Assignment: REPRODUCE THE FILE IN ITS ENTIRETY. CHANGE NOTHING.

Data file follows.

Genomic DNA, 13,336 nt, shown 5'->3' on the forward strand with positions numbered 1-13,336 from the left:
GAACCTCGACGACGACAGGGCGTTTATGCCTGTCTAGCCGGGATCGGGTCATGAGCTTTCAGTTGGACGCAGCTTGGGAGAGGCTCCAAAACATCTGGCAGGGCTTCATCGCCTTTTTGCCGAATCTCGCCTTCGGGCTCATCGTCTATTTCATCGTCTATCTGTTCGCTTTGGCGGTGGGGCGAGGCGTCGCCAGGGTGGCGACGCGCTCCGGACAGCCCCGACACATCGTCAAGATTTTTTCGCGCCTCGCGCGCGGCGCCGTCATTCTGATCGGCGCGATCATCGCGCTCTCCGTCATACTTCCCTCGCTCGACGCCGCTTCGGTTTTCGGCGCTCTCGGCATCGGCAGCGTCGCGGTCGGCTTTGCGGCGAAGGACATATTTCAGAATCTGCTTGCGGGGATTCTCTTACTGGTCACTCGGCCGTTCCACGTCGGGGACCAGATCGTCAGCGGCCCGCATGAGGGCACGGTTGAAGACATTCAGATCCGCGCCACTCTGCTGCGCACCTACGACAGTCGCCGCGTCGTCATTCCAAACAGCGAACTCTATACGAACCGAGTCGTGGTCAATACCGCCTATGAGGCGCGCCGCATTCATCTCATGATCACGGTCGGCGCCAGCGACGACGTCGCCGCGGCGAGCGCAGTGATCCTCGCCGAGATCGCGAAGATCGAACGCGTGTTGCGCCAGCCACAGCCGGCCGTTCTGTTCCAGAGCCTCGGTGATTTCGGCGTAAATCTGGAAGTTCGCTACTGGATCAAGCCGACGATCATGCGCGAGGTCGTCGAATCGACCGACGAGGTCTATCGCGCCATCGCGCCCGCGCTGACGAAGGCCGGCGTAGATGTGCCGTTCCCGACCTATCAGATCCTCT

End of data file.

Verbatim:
Genomic DNA, 13,336 nt, shown 5'->3' on the forward strand with positions numbered 1-13,336 from the left:
GAACCTCGACGACGACAGGGCGTTTATGCCTGTCTAGCCGGGATCGGGTCATGAGCTTTCAGTTGGACGCAGCTTGGGAGAGGCTCCAAAACATCTGGCAGGGCTTCATCGCCTTTTTGCCGAATCTCGCCTTCGGGCTCATCGTCTATTTCATCGTCTATCTGTTCGCTTTGGCGGTGGGGCGAGGCGTCGCCAGGGTGGCGACGCGCTCCGGACAGCCCCGACACATCGTCAAGATTTTTTCGCGCCTCGCGCGCGGCGCCGTCATTCTGATCGGCGCGATCATCGCGCTCTCCGTCATACTTCCCTCGCTCGACGCCGCTTCGGTTTTCGGCGCTCTCGGCATCGGCAGCGTCGCGGTCGGCTTTGCGGCGAAGGACATATTTCAGAATCTGCTTGCGGGGATTCTCTTACTGGTCACTCGGCCGTTCCACGTCGGGGACCAGATCGTCAGCGGCCCGCATGAGGGCACGGTTGAAGACATTCAGATCCGCGCCACTCTGCTGCGCACCTACGACAGTCGCCGCGTCGTCATTCCAAACAGCGAACTCTATACGAACCGAGTCGTGGTCAATACCGCCTATGAGGCGCGCCGCATTCATCTCATGATCACGGTCGGCGCCAGCGACGACGTCGCCGCGGCGAGCGCAGTGATCCTCGCCGAGATCGCGAAGATCGAACGCGTGTTGCGCCAGCCACAGCCGGCCGTTCTGTTCCAGAGCCTCGGTGATTTCGGCGTAAATCTGGAAGTTCGCTACTGGATCAAGCCGACGATCATGCGCGAGGTCGTCGAATCGACCGACGAGGTCTATCGCGCCATCGCGCCCGCGCTGACGAAGGCCGGCGTAGATGTGCCGTTCCCGACCTATCAGATCCTCT